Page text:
Still, it's clear that talented theater artists can bring out new colors in works previously seen as bland and worn-out: witness the glowing reviews for Trevor Nunn's darker (and not rewritten) "Oklahoma!" for the Royal National Theater.
But the real issue is the validity of overtly invasive procedures on the actual texts, verbal or musical, that remold certain aspects of old musicals to contemporary taste. How much can you alter "Annie Get Your Gun" before it is no longer "Annie Get Your Gun"? Does a politically corrected Indian character make it a better musical, or simply more palatable to a wider audience? Is the process of reconfiguration a refinement or a whitewash?
The books of many older musicals are clunky and cliched -- which sometimes is their charm. But the process of revising them most commonly means fiddling with those texts, which in the early days of the modern musical were often little more than primitive devices to fill the space between songs.
As theater historian and critic Ethan Mordden notes in his multi-volume study of 20th-century musical theater, sophisticated musical plays like "My Fair Lady" and "Gypsy," with fully integrated books, did not come into their own until the 1950s. (To this day, creating a strong book remains one of the musical theater's most persistent problems.)
This season, four major musical revivals on Broadway -- "Little Me," "Peter Pan," "Annie Get Your Gun" and "You're a Good Man, Charlie Brown" -- were or are being reworked to some considerable degree, ranging from the new material Neil Simon handed in for his own original book for the 1962 "Little Me," to the overhaul the director Michael Mayer has engineered for "You're a Good Man, Charlie Brown." The sweetly episodic 1967 musical based on the "Peanuts" comic strip by Charles Schulz opens at the Ambassador Theater on Feb. 4. (The fifth, "On the Town," which closed last Sunday, left the period book more or less intact, but could never overcome another fundamental problem, integrating the choreography with Leonard Bernstein's lush score in a meaningful way.
"Basically, it's a new book," Peter Stone said of "Annie Get Your Gun." The veteran librettist, with credits stretching from "1776" to "Titanic," was hired to bring the structure and sensibility of the musical into line with shows of the late 1990s.
The score has changed, too. Not only have numbers been added and others reshuffled -- "There's No Business Like Show Business" now opens the show -- but some Berlin standards deemed unsuitable, like "I'm an Indian, Too" ("Just like Battle-Ax/ Hatchet-Face, Eagle-Nose/ Like those Indians/ I'm an Indian, too"), have been subtracted entirely. And now it's a deliberate put-on when Sitting Bull sound 'em like this.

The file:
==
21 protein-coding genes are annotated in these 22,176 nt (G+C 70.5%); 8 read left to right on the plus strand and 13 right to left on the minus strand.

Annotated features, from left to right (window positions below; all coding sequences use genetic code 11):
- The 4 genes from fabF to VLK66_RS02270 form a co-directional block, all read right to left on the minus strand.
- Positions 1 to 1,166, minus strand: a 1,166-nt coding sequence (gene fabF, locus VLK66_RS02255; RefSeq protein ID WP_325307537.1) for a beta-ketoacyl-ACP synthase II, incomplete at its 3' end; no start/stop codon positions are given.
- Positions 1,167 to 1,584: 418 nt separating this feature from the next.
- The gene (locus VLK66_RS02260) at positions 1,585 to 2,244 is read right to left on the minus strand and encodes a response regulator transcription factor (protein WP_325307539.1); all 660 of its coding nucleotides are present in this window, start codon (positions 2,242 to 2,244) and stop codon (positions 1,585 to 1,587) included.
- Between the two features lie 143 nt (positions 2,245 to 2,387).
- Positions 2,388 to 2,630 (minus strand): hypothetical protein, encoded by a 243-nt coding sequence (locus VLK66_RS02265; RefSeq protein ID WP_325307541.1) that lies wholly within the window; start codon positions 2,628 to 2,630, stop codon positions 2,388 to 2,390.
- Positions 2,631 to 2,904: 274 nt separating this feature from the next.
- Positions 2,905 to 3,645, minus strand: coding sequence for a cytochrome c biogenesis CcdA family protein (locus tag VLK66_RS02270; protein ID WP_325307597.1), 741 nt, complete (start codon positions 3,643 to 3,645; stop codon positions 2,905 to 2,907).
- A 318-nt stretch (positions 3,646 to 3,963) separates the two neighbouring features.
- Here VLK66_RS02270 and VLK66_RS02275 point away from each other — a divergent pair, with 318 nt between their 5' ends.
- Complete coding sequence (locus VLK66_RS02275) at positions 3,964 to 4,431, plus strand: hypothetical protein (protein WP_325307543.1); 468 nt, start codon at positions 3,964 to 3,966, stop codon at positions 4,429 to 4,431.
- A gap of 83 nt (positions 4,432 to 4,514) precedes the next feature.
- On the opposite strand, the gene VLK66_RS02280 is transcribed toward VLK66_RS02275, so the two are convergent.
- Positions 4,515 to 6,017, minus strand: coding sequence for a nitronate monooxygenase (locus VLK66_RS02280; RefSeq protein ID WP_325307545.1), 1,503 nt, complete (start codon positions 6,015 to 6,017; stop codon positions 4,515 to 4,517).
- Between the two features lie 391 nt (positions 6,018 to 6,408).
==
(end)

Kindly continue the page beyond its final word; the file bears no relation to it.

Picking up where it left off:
Changes can be as cosmetic as those in the current revival of "The Sound of Music," in which songs from the movie adaptation have been added to the stage production. Other shows are compilations of a musical's previous incarnations, like Prince's well-received "Show Boat," or are reconstituted songbooks ("Crazy for You"), or a patchwork interpolation from assorted projects by a songwriting team (Rodgers and Hammerstein's "State Fair").
Not every revival involves rewrites: in the hands of a good director, a sublime classic like "Guys and Dolls" or "Carousel" almost seems to reinvent itself, with nary a change in punctuation. But revising has become so commonplace that the books of lesser musicals, even those by established writers, have come to be treated as if they were rough drafts.
Mayer, whose production of "A View From the Bridge" by Arthur Miller won the Tony Award for best play revival last June, said that a show like "You're a Good Man, Charlie Brown," originally produced in the more intimate surroundings of off-Broadway, needed pumping up.
"When I went back and listened to it and read it again, I realized pretty quickly I would have to make changes," he said. "I wanted a fresh, contemporary feel. Otherwise, it would have been hard for me to do. This way, incorporating a new kind of texture, a whole new physical production, injects the audience into that world freshly." As a result, there is a new opening, two new songs (by a new songwriter, Andrew Lippa) and even a major new character (Charlie Brown's little sister, Sally).